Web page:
The recent news - that the button-pushers who run California are taking legal action against the auto manufacturers (for polluting their state) - is another sign that some parts of the world are exhibiting early signs of insanity. Didn’t the manufacturers build the vehicles to the standard required by the emissions regulations of California?
The managements of today’s auto makers are not the ogres of destruction some of the anti-car minorities make them out to be. For decades they have committed huge sums of money to research and development of cleaner and more fuel efficient engines.
When I visited Los Angeles in 1983, the smell of exhaust fumes permeated almost every nook and cranny in the city. These days, the smell is not so obvious. Of course LA still isn’t a paradise, but the improvement is dramatic when you consider that the city’s population, of almost 10 million, is greater than that of many countries.
In the UK, vehicle manufacturers have cut energy use, waste and CO2 emissions by half in the last four years. Christopher Macgowan, CEO of the Society of Motor Manufacturers and Traders (SMMT), said ‘We have embraced our responsibility and delivered a clear, clean message; the motor industry is willing, capable and open about being part of the solution to the issue of sustainable motoring. Our modern, high-tech motor industry should be given credit for this dramatic progress.’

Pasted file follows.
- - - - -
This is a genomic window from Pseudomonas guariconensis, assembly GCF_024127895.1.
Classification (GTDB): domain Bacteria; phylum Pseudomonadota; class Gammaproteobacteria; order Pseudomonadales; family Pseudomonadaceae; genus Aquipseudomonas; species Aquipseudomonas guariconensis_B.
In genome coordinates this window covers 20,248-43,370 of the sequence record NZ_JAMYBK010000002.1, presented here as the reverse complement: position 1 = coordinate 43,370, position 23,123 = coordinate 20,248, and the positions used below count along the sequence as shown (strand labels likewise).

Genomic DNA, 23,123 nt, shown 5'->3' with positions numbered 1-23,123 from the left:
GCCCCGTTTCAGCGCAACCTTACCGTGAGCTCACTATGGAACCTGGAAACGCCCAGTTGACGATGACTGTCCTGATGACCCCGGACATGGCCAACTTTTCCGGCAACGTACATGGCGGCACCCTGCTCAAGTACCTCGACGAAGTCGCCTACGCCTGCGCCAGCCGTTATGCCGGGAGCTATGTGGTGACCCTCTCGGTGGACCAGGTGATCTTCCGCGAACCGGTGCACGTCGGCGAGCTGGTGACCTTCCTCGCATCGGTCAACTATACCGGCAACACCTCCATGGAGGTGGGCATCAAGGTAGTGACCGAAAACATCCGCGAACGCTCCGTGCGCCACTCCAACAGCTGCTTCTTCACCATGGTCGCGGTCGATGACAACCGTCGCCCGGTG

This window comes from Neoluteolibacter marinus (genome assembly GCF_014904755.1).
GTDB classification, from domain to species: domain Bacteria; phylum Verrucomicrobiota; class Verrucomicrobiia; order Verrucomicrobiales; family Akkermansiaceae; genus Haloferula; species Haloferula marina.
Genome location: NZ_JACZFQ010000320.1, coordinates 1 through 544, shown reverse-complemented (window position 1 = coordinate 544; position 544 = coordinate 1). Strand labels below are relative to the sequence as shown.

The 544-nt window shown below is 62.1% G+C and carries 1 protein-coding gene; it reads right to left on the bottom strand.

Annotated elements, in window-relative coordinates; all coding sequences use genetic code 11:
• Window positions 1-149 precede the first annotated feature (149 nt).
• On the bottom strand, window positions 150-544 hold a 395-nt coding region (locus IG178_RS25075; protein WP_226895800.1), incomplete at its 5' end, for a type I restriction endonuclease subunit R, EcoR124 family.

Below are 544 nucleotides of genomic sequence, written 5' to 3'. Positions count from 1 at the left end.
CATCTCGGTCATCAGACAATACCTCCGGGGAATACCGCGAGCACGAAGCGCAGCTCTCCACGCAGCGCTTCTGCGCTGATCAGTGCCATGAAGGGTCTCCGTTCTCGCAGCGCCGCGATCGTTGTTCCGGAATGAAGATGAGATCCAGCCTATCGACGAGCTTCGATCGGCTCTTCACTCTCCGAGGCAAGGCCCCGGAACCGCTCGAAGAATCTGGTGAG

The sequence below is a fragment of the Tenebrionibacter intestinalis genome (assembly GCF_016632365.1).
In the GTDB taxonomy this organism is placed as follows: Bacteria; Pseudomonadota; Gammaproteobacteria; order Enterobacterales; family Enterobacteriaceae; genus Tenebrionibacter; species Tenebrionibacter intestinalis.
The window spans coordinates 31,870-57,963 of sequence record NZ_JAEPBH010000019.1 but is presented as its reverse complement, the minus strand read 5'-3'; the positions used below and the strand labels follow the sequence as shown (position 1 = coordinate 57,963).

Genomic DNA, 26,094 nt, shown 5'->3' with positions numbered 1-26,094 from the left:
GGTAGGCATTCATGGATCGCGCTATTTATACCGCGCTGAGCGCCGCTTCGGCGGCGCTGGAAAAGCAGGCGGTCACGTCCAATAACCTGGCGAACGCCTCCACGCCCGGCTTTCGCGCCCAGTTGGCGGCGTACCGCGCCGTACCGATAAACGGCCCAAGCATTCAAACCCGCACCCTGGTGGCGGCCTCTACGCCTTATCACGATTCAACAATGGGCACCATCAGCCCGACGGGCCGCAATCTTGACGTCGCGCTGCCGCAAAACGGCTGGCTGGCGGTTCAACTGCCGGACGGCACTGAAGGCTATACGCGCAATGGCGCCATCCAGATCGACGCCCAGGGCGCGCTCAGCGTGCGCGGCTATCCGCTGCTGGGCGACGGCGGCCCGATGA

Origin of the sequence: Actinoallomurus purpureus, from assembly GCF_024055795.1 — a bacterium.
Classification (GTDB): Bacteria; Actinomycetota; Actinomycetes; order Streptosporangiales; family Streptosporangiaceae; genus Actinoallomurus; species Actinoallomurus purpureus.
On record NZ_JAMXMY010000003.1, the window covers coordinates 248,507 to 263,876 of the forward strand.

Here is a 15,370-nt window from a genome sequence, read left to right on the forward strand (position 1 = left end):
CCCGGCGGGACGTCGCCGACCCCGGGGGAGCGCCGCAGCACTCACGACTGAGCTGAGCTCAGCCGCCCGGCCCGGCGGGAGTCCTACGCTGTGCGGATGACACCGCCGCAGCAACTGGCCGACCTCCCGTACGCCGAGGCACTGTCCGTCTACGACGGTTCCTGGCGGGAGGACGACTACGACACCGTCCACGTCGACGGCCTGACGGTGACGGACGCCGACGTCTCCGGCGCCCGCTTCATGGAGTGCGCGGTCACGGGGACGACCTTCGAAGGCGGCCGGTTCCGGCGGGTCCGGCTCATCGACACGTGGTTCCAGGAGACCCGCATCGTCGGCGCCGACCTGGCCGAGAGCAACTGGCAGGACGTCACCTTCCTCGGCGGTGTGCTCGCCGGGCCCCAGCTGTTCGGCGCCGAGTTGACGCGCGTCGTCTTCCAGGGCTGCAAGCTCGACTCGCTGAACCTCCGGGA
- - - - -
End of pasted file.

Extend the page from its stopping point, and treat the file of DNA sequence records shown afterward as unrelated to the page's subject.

In the manufacture of vehicles, from 2001 to 2005, the following reductions were achieved:
- Average energy use per vehicle cut from 6.2 to 3.2 MWh/vehicle
- Corresponding CO2 figure per vehicle down to 0.6 tonnes, from 1.3tonnes
- Waste to landfill per vehicle slashed 78 percent, from 66.4kg to 14.5kg
- Water use almost halved from 6.2m3 to 3.2m3.
SMMT is striving to achieve more sensible debates about responsible car choice and use. CO2 emissions from cars account for less than 13 per cent of man-made CO2 in Britain.
According to DEFRA, the energy industry accounts for 36.9 per cent and residential sites 15.7 per cent.
‘We have a clear responsibility to develop cleaner vehicles and technologies and we want all motorists to consider the impact of their motoring. However, attacking one type of car user is dangerous, because we think it encourages complacency among others........Engaging all customers is surely the best way to deliver the greatest CO2 reductions from road transport.’ said Macgowan.
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